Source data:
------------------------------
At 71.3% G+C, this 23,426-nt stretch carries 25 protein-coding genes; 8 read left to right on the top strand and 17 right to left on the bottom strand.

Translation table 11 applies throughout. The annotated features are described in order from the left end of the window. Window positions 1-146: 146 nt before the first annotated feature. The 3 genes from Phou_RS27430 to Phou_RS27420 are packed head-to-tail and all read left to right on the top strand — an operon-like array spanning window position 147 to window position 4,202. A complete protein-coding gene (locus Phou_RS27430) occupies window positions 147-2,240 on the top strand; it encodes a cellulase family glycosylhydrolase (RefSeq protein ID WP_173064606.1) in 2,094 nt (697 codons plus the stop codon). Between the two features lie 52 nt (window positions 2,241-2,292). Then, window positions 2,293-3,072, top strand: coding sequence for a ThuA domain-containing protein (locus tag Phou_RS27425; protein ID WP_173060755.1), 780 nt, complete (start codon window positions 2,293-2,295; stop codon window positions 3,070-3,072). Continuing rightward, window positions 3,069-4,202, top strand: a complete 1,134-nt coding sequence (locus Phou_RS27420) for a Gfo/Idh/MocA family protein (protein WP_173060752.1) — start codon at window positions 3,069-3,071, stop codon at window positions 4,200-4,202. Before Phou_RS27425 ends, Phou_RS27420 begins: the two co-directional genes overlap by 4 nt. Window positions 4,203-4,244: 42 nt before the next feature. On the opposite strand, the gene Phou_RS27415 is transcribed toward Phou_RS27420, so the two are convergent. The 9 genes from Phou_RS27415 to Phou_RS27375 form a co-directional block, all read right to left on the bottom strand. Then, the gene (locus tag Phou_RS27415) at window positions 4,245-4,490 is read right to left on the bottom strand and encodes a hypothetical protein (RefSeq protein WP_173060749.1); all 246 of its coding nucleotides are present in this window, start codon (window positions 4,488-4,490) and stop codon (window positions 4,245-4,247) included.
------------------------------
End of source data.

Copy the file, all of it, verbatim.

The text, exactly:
At 71.3% G+C, this 23,426-nt stretch carries 25 protein-coding genes; 8 read left to right on the top strand and 17 right to left on the bottom strand.

Translation table 11 applies throughout. The annotated features are described in order from the left end of the window. Window positions 1-146: 146 nt before the first annotated feature. The 3 genes from Phou_RS27430 to Phou_RS27420 are packed head-to-tail and all read left to right on the top strand — an operon-like array spanning window position 147 to window position 4,202. A complete protein-coding gene (locus Phou_RS27430) occupies window positions 147-2,240 on the top strand; it encodes a cellulase family glycosylhydrolase (RefSeq protein ID WP_173064606.1) in 2,094 nt (697 codons plus the stop codon). Between the two features lie 52 nt (window positions 2,241-2,292). Then, window positions 2,293-3,072, top strand: coding sequence for a ThuA domain-containing protein (locus tag Phou_RS27425; protein ID WP_173060755.1), 780 nt, complete (start codon window positions 2,293-2,295; stop codon window positions 3,070-3,072). Continuing rightward, window positions 3,069-4,202, top strand: a complete 1,134-nt coding sequence (locus Phou_RS27420) for a Gfo/Idh/MocA family protein (protein WP_173060752.1) — start codon at window positions 3,069-3,071, stop codon at window positions 4,200-4,202. Before Phou_RS27425 ends, Phou_RS27420 begins: the two co-directional genes overlap by 4 nt. Window positions 4,203-4,244: 42 nt before the next feature. On the opposite strand, the gene Phou_RS27415 is transcribed toward Phou_RS27420, so the two are convergent. The 9 genes from Phou_RS27415 to Phou_RS27375 form a co-directional block, all read right to left on the bottom strand. Then, the gene (locus tag Phou_RS27415) at window positions 4,245-4,490 is read right to left on the bottom strand and encodes a hypothetical protein (RefSeq protein WP_173060749.1); all 246 of its coding nucleotides are present in this window, start codon (window positions 4,488-4,490) and stop codon (window positions 4,245-4,247) included.